var isWindowsMobile = (agent.indexOf("IEMobile") > 0);     
    var isSmallScreen = (screen.width < 767 || (isAndroid && screen.width < 1000));     
    var isUnknownMobile = (isWebkit && isSmallScreen);     
    var isMobile = (isIOS || isAndroid || isNewBlackBerry || isWebOS || isWindowsMobile || isUnknownMobile);     
    var isTablet = (isIPad || (isMobile && !isSmallScreen));     

    if ( isMobile && isSmallScreen && document.cookie.indexOf( "mobileFullSiteClicked=") < 0 ) mobileRedirect(); 
</script>
Wednesday, March 31, 2021
 
kinske
answered 7 Months ago
32

I have tried a first solution for your problem by catching the resize event With that you can know the orientation and gest is the keyboard is visible

UPDATE : adding iOS mobile safari support with LKM solution

var is_keyboard = false;
var is_landscape = false;
var initial_screen_size = window.innerHeight;

/* Android */
window.addEventListener("resize", function() {
    is_keyboard = (window.innerHeight < initial_screen_size);
    is_landscape = (screen.height < screen.width);

    updateViews();
}, false);

/* iOS */
$("input").bind("focus blur",function() {
    $(window).scrollTop(10);
    is_keyboard = $(window).scrollTop() > 0;
    $(window).scrollTop(0);
    updateViews();
});

Now you can show and hide the logo and some line item

function updateViews() {
    $("li").hide();
    if (is_keyboard) {
        $("#logo").hide();
        if (is_landscape) {
            $("li").slice(0, 2).show();
        }
        else {
            $("li").slice(0, 4).show();
        }
    }
    else {
        $("#logo").show();
        $("li").show();
    }
}

For the JS based on this HTML

<div id="logo">Logo</div>
<input type="text"><input type="submit" value="search">
<ul>
    <li>Item</li>
    <li>Item</li>
    <li>Item</li>
    <li>Item</li>
    <li>Item</li>
    <li>Item</li>
    <li>Item</li>
    <li>Item</li>
</ul>

Check out my example page

Sunday, August 1, 2021
 
Jon
answered 3 Months ago
Jon
99

I've rewritten the answer based on a better understanding of the question, but without losing any of my original answer for those who find this question.

Getting the size from code running on the device

The answer is simple: P/Invoke GetDiskFreeSpaceEx directly (example here) or use a third-party library that does it for you.

I'm also going to edit the post to make it seem like my assumptions are correct - change them to read otherwise if you need to.

You have a P/Invoke definition. This is simply a static method call. You put it in a class. Something like this:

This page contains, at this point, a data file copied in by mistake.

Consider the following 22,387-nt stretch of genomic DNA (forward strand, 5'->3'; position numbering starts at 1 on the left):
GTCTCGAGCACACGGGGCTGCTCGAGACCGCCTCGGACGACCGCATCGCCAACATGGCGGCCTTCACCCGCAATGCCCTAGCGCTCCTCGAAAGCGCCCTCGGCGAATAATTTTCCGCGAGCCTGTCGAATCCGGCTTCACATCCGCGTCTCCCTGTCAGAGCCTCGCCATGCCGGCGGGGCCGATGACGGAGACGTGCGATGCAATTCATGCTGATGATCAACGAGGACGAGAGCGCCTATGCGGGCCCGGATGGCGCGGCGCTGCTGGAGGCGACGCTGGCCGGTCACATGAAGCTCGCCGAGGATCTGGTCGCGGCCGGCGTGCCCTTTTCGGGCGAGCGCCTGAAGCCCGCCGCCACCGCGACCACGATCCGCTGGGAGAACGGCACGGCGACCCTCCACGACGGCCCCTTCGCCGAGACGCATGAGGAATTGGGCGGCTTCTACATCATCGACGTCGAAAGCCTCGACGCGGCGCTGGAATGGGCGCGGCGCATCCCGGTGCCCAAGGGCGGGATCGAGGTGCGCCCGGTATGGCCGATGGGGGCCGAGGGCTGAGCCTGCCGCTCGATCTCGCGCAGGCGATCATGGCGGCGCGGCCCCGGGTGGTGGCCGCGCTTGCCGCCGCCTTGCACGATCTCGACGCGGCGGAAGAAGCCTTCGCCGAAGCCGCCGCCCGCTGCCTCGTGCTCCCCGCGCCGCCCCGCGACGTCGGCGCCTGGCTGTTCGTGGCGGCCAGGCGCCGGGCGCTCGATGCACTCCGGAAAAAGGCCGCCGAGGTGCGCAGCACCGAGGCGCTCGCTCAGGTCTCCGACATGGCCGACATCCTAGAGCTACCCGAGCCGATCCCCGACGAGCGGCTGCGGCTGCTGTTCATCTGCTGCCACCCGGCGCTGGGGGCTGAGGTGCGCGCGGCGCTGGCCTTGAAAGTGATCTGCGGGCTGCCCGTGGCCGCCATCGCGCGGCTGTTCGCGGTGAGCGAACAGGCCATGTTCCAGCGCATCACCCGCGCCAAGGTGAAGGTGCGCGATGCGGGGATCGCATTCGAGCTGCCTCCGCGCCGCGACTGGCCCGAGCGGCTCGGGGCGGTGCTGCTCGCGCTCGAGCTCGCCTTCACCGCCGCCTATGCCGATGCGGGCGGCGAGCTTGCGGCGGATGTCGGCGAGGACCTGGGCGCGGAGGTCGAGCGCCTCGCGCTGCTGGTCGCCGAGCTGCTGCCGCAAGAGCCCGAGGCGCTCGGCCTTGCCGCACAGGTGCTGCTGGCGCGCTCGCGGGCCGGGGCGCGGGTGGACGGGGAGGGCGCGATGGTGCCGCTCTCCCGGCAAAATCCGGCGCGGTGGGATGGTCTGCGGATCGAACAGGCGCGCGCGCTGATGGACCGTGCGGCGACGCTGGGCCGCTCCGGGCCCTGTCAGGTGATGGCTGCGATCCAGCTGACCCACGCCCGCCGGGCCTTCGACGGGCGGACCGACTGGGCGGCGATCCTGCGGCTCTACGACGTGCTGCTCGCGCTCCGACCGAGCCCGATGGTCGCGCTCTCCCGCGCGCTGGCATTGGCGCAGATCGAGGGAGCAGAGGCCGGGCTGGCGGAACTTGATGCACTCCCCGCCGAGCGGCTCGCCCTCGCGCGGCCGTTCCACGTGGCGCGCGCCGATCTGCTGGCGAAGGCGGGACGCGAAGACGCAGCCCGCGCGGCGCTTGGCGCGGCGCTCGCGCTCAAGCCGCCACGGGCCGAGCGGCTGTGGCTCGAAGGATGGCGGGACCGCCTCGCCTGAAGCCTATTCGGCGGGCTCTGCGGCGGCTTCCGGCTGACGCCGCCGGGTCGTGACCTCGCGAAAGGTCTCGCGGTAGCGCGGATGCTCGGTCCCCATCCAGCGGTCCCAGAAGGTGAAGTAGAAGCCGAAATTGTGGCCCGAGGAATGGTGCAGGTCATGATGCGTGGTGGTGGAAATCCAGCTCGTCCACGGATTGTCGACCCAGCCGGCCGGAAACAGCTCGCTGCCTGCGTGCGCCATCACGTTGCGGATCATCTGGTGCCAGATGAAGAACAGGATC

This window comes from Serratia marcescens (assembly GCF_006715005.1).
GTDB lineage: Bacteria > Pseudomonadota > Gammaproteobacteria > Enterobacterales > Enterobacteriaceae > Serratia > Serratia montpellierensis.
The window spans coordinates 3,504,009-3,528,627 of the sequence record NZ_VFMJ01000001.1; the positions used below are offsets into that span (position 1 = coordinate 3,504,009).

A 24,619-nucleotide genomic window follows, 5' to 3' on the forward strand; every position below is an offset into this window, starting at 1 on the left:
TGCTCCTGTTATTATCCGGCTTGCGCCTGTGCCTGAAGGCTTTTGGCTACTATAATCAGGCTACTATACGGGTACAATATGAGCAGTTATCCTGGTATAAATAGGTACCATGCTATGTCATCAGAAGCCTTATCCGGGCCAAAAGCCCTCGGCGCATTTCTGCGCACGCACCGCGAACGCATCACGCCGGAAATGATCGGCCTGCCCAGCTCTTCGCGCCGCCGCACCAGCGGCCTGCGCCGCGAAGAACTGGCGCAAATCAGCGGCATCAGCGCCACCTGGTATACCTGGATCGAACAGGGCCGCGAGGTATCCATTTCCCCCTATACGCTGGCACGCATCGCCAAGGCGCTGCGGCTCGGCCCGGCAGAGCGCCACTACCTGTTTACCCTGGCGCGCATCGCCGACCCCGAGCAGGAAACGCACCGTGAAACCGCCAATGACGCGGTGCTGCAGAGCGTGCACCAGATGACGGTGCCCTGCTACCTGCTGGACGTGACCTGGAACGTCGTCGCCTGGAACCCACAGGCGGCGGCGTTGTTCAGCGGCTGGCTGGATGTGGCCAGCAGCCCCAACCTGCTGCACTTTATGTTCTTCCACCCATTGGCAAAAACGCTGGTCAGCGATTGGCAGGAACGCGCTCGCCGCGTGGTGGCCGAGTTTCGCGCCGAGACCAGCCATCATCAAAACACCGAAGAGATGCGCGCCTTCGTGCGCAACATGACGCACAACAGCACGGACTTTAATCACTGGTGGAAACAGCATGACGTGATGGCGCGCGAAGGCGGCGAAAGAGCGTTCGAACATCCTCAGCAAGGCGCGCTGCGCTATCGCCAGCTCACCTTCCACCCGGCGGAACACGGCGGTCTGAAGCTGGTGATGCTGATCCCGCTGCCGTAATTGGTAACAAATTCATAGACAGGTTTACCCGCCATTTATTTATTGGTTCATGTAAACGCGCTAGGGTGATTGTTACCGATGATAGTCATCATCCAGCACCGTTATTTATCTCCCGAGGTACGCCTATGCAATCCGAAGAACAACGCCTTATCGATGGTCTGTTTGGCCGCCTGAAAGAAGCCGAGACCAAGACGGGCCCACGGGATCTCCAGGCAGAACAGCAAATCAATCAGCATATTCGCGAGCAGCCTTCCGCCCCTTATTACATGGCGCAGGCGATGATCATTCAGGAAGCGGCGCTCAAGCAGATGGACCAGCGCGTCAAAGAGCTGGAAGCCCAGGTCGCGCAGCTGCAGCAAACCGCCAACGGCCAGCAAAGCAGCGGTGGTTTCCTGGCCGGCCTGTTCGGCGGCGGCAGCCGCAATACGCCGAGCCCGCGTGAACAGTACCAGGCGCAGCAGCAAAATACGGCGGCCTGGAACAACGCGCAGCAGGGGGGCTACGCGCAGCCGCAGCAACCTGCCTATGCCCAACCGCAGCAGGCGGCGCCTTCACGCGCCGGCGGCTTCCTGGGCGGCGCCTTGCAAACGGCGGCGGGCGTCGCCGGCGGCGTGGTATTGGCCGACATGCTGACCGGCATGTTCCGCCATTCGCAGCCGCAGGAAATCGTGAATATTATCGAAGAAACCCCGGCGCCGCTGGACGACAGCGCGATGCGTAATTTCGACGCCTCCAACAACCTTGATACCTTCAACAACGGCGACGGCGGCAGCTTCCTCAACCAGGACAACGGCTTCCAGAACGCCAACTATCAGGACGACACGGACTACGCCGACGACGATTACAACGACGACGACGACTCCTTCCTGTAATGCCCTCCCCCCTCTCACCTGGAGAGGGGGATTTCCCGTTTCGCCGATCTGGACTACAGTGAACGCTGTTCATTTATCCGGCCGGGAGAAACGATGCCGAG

public class MyClass
{
  [DllImport("coredll.dll", SetLastError=true, CharSet=CharSet.Auto)]
  [return: MarshalAs(UnmanagedType.Bool)]
  internal static extern bool GetDiskFreeSpaceEx(string lpDirectoryName,
    out ulong lpFreeBytesAvailable,
    out ulong lpTotalNumberOfBytes,
    out ulong lpTotalNumberOfFreeBytes);
}

Then you call it (no idea what you're trying to do with all of your marshaling stuff):

ulong GetDiskSize(string volumeName)
{
  ulong avail;
  ulong total;
  ulong totalfree;

  MyClass.GetDiskFreeSpaceEx(volumeName, out avail, out total, out totalFree);

  return total;
  // return others as desired
}

Then to use it it's something like this:

ulong diskSize = GetDiskSize("\Storage Card");

Getting the size from code running on the PC

While the device shows up in Explorer like a "drive", it is not a drive. A shell extension is used to get it to appear in Explorer. You cannot use any drive APIs, in the framework or via P/Invoke, to get information about the device.

If you need to get information about a device connected via ActiveSync (XP and earlier) or WMDC (Vista) then you have to use the Remote API, or RAPI. The specific API is CeGetStoreInformation, but you have to do some initialization before you can call it.

RAPI is a bit too complex to cover in an answer here, but it's well documented online, and there is a ready-made managed wrapper for it (free and open source) here. The specific call you are after in that library is RAPI.GetDeviceStoreInformation.

Saturday, August 21, 2021
 
Jakob Gade
answered 2 Months ago
40

Working example: http://jsfiddle.net/d9vzs/

This is not how you enable disable jQUery Mobile input elements.

It can be done with this functions:

$( "input" ).textinput( "disable" );


$( "input" ).textinput( "enable" );

Official documentation: http://api.jquerymobile.com/textinput/#method-disable

Saturday, September 18, 2021
 
Joel
answered 1 Month ago
99

In your examples, the derived table is not strictly necessary. There are numerous cases where you might need to join to an aggregate or similar, and a derived table is really the only way to handle that:

SELECT *
FROM A
LEFT JOIN (
    SELECT x, SUM(y)
    FROM B
    GROUP BY x
) AS B
    ON B.x = A.x

In addition, if expressions are used to derive columns from derived columns with a lot of shared intermediate calculations, a set of nested derived tables or stacked CTEs is the only way to do it:

SELECT x, y, z1, z2
FROM (
    SELECT *
           ,x + y AS z1
           ,x - y AS z2
    FROM (
        SELECT x * 2 AS y
        FROM A
    ) AS A
) AS A

As far as maintainability, using stacked CTEs or derived tables (they are basically equivalent) and can make for more readable and maintainable code, as well as facilitating cut-and-paste re-use and refactoring. The optimizer can typically flatten then very easily.

I typically use stacked CTEs instead of nesting for a little better readability (same two examples):

WITH B AS (
    SELECT x, SUM(y)
    FROM B
    GROUP BY x
)
SELECT *
FROM A
LEFT JOIN B
    ON B.x = A.x

WITH A1 AS (
    SELECT x * 2 AS y
    FROM A
)
,A2 AS (
    SELECT *
           ,x + y AS z1
           ,x - y AS z2
    FROM A1
)
SELECT x, y, z1, z2
FROM A2

Regarding your question about:

SELECT x, x * 2 AS y, x + x*2 AS z1, x - x*2 AS z2 
FROM A 

This has the x * 2 code repeated 3 times. If this business rule needs to change, it will have to change in 3 places - a recipe for injection of defects. This gets compounded any time you have intermediate calculations which need to be consistent and defined in only one place.

This would not be as much of a problem if SQL Server's scalar user-defined functions could be inlined (or if they performed acceptably), you could simply build your UDFs to stack your results and the optimizer would elimnate redundant calls. Unfortunately SQL Server's scalar UDF implementation cannot handle that well for large sets of rows.

Sunday, October 3, 2021
 
muncherelli
answered 3 Weeks ago